Navigating an unfamiliar place is uniquely challenging for people with disabilities. People with blindness, deafblindness, visual impairment or low vision, as well as those who use wheelchairs, can travel more independently in urban areas with the aid of effective wayfinding technology. A new report from the National Institute for Transportation and Communities (NITC) explores how to leverage low-cost methods to enable people to more easily move through public, urban indoor and outdoor spaces.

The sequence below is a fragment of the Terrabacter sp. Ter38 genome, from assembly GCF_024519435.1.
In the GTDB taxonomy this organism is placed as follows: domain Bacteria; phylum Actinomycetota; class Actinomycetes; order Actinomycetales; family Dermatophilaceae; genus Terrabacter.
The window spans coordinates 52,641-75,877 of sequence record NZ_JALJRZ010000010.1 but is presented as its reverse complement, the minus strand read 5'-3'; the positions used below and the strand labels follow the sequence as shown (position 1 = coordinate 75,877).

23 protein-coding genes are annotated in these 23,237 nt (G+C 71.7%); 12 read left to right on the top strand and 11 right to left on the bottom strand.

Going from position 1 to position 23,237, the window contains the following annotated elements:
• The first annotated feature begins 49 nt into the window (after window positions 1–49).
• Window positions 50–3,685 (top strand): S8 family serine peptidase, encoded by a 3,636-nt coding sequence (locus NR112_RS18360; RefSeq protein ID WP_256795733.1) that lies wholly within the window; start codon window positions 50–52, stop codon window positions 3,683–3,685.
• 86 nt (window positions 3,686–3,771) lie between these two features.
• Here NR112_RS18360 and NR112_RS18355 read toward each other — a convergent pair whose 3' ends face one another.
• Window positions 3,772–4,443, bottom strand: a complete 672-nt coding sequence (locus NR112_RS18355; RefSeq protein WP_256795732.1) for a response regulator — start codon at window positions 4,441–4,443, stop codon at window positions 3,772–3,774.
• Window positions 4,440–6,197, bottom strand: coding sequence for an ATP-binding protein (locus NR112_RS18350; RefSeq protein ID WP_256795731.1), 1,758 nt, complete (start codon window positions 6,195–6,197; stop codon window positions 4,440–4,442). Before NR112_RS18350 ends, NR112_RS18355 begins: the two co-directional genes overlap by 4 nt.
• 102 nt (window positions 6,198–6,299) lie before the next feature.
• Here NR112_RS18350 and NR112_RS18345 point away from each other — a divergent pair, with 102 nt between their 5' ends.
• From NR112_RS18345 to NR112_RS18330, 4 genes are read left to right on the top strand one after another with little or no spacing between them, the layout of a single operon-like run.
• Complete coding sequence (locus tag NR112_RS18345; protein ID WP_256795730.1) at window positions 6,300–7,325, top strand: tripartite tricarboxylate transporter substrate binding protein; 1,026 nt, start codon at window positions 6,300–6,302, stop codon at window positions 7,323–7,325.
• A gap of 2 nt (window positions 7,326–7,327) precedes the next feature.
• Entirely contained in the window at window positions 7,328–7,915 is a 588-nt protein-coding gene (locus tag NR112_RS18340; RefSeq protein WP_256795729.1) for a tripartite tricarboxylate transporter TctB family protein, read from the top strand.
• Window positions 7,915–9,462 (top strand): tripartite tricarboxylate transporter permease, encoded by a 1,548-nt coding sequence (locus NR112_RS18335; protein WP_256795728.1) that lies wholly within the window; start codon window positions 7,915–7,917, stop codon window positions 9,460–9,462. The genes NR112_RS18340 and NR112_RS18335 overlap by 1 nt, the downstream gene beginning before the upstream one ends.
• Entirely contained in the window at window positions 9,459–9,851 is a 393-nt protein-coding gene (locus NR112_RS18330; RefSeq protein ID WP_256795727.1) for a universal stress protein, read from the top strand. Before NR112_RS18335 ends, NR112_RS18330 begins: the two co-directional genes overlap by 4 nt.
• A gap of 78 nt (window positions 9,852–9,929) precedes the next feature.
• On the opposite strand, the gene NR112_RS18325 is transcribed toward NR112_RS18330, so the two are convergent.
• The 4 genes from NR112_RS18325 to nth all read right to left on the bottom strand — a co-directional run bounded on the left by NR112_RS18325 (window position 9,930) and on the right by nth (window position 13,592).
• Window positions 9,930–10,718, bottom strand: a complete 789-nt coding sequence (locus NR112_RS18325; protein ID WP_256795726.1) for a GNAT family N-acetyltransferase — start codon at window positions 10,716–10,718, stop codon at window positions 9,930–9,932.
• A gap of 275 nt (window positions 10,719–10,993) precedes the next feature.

The study, led by Martin Swobodzinski and Amy Parker of Portland State University, used focus groups, two case studies, and an in-person structured wayfinding experience on the PSU campus to find the most helpful ways of getting around. Tactile maps were found to be a very useful resource, with an accessible mobile app also showing promise as an orientation and mobility aid.
The researcher will share more details about this project in a free webinar on December 15: Individual Wayfinding in the Context of Visual Impairment, Blindness, and Deafblindness.
WHY IS THIS RESEARCH IMPORTANT?
Environments and...Read more